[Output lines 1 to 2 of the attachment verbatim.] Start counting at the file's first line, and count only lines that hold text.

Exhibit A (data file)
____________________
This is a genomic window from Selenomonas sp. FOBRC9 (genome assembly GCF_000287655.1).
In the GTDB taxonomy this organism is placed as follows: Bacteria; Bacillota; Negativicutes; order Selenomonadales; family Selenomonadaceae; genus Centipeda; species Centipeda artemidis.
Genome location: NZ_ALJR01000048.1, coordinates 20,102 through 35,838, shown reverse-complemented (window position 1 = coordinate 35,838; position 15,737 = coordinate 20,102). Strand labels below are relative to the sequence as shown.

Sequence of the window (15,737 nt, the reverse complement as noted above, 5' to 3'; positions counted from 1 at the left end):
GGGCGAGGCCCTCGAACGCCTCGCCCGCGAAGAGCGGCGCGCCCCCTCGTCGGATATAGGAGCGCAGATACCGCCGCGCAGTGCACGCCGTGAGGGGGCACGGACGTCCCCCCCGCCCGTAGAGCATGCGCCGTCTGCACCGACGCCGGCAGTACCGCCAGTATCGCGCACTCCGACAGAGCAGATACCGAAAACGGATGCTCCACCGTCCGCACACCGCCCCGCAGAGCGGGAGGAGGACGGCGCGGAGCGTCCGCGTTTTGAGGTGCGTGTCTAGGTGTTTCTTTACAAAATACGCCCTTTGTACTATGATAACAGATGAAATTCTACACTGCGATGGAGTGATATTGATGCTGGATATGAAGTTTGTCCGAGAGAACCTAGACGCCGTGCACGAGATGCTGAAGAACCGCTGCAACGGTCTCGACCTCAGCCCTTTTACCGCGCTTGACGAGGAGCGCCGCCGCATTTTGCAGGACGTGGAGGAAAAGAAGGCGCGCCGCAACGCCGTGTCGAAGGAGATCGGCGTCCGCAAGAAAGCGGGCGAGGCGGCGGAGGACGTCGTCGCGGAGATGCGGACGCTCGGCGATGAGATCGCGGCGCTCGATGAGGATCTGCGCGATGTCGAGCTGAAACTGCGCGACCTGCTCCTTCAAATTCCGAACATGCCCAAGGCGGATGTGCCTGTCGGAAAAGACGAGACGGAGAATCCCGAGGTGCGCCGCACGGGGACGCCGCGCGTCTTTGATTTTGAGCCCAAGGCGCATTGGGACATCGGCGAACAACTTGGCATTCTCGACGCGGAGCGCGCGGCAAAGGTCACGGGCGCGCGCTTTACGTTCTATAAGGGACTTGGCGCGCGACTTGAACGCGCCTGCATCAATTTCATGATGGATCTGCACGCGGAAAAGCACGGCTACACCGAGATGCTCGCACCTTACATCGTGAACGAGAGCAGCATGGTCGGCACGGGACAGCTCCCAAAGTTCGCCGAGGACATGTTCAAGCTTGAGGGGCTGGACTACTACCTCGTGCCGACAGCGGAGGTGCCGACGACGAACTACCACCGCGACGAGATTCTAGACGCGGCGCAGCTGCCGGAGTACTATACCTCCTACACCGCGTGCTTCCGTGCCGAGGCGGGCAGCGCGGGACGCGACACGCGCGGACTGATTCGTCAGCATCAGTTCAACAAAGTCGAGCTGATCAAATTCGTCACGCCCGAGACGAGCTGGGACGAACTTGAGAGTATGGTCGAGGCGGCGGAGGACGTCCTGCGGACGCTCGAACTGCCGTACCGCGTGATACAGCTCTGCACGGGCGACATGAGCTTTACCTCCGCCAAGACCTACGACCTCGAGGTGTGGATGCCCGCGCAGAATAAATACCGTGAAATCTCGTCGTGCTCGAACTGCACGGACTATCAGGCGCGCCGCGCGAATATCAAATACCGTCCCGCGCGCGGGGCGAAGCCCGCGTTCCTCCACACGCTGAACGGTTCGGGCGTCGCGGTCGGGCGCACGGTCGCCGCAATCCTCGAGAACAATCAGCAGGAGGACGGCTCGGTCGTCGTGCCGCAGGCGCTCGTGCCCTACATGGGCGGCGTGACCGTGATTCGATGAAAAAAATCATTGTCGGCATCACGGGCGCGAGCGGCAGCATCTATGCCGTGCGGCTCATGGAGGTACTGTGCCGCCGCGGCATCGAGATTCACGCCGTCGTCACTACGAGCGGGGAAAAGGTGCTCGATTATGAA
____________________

This is a genomic window from Selenomonas sp. FOBRC9 (genome assembly GCF_000287655.1).
In the GTDB taxonomy this organism is placed as follows: Bacteria; Bacillota; Negativicutes; order Selenomonadales; family Selenomonadaceae; genus Centipeda; species Centipeda artemidis.